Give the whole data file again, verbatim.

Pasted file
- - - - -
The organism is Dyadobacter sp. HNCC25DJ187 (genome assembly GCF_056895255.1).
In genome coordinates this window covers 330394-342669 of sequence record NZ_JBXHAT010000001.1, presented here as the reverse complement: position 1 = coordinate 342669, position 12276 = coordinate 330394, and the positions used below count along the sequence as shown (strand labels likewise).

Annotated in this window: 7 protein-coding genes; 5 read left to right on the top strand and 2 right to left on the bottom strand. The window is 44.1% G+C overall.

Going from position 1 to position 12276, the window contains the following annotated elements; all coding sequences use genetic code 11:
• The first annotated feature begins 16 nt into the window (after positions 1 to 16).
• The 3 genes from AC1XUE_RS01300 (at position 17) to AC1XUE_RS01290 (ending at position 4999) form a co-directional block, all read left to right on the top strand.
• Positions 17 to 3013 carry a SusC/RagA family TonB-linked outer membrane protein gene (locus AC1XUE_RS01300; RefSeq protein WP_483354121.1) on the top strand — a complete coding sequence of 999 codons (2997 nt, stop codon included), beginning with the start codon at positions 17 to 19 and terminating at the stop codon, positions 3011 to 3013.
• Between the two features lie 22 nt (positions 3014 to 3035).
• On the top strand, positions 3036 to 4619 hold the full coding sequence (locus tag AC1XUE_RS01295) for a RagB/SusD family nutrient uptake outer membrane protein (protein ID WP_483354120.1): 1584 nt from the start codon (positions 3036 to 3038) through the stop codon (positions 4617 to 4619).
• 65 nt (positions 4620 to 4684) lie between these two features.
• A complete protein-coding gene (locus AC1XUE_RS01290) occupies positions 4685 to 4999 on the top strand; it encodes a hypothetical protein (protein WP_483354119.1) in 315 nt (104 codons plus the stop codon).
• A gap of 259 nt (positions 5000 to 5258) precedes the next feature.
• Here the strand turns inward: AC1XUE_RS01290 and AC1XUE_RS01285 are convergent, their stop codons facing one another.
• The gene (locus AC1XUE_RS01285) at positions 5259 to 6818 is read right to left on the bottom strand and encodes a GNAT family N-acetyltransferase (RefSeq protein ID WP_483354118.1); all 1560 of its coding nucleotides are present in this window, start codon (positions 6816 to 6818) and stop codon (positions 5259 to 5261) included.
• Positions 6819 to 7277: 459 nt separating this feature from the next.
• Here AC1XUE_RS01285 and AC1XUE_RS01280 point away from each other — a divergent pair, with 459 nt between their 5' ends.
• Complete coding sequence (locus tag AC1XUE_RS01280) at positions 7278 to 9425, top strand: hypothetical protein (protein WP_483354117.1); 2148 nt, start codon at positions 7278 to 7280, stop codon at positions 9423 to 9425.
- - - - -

The organism is Dyadobacter sp. HNCC25DJ187 (genome assembly GCF_056895255.1).
In genome coordinates this window covers 330394-342669 of sequence record NZ_JBXHAT010000001.1, presented here as the reverse complement: position 1 = coordinate 342669, position 12276 = coordinate 330394, and the positions used below count along the sequence as shown (strand labels likewise).

Annotated in this window: 7 protein-coding genes; 5 read left to right on the top strand and 2 right to left on the bottom strand. The window is 44.1% G+C overall.

Going from position 1 to position 12276, the window contains the following annotated elements; all coding sequences use genetic code 11:
• The first annotated feature begins 16 nt into the window (after positions 1 to 16).
• The 3 genes from AC1XUE_RS01300 (at position 17) to AC1XUE_RS01290 (ending at position 4999) form a co-directional block, all read left to right on the top strand.
• Positions 17 to 3013 carry a SusC/RagA family TonB-linked outer membrane protein gene (locus AC1XUE_RS01300; RefSeq protein WP_483354121.1) on the top strand — a complete coding sequence of 999 codons (2997 nt, stop codon included), beginning with the start codon at positions 17 to 19 and terminating at the stop codon, positions 3011 to 3013.
• Between the two features lie 22 nt (positions 3014 to 3035).
• On the top strand, positions 3036 to 4619 hold the full coding sequence (locus tag AC1XUE_RS01295) for a RagB/SusD family nutrient uptake outer membrane protein (protein ID WP_483354120.1): 1584 nt from the start codon (positions 3036 to 3038) through the stop codon (positions 4617 to 4619).
• 65 nt (positions 4620 to 4684) lie between these two features.
• A complete protein-coding gene (locus AC1XUE_RS01290) occupies positions 4685 to 4999 on the top strand; it encodes a hypothetical protein (protein WP_483354119.1) in 315 nt (104 codons plus the stop codon).
• A gap of 259 nt (positions 5000 to 5258) precedes the next feature.
• Here the strand turns inward: AC1XUE_RS01290 and AC1XUE_RS01285 are convergent, their stop codons facing one another.
• The gene (locus AC1XUE_RS01285) at positions 5259 to 6818 is read right to left on the bottom strand and encodes a GNAT family N-acetyltransferase (RefSeq protein ID WP_483354118.1); all 1560 of its coding nucleotides are present in this window, start codon (positions 6816 to 6818) and stop codon (positions 5259 to 5261) included.
• Positions 6819 to 7277: 459 nt separating this feature from the next.
• Here AC1XUE_RS01285 and AC1XUE_RS01280 point away from each other — a divergent pair, with 459 nt between their 5' ends.
• Complete coding sequence (locus tag AC1XUE_RS01280) at positions 7278 to 9425, top strand: hypothetical protein (protein WP_483354117.1); 2148 nt, start codon at positions 7278 to 7280, stop codon at positions 9423 to 9425.